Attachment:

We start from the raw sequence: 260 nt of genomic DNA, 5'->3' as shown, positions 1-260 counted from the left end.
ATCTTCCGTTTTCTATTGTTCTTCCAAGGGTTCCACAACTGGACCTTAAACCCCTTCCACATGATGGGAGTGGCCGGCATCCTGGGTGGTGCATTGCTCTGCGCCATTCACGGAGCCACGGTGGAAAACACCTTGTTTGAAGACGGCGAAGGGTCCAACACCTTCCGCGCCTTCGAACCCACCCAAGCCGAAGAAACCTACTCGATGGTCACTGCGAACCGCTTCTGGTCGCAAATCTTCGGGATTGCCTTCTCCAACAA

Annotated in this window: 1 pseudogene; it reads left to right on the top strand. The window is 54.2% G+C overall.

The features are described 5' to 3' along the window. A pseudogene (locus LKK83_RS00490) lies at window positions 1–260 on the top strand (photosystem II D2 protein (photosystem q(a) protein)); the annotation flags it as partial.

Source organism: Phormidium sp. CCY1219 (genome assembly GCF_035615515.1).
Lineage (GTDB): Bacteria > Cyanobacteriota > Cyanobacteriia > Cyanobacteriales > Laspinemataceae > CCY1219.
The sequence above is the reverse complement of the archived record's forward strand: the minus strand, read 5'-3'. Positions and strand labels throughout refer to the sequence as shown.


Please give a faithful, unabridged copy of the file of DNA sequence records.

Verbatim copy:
We start from the raw sequence: 260 nt of genomic DNA, 5'->3' as shown, positions 1-260 counted from the left end.
ATCTTCCGTTTTCTATTGTTCTTCCAAGGGTTCCACAACTGGACCTTAAACCCCTTCCACATGATGGGAGTGGCCGGCATCCTGGGTGGTGCATTGCTCTGCGCCATTCACGGAGCCACGGTGGAAAACACCTTGTTTGAAGACGGCGAAGGGTCCAACACCTTCCGCGCCTTCGAACCCACCCAAGCCGAAGAAACCTACTCGATGGTCACTGCGAACCGCTTCTGGTCGCAAATCTTCGGGATTGCCTTCTCCAACAA

Annotated in this window: 1 pseudogene; it reads left to right on the top strand. The window is 54.2% G+C overall.

The features are described 5' to 3' along the window. A pseudogene (locus LKK83_RS00490) lies at window positions 1–260 on the top strand (photosystem II D2 protein (photosystem q(a) protein)); the annotation flags it as partial.

Source organism: Phormidium sp. CCY1219 (genome assembly GCF_035615515.1).
Lineage (GTDB): Bacteria > Cyanobacteriota > Cyanobacteriia > Cyanobacteriales > Laspinemataceae > CCY1219.
The sequence above is the reverse complement of the archived record's forward strand: the minus strand, read 5'-3'. Positions and strand labels throughout refer to the sequence as shown.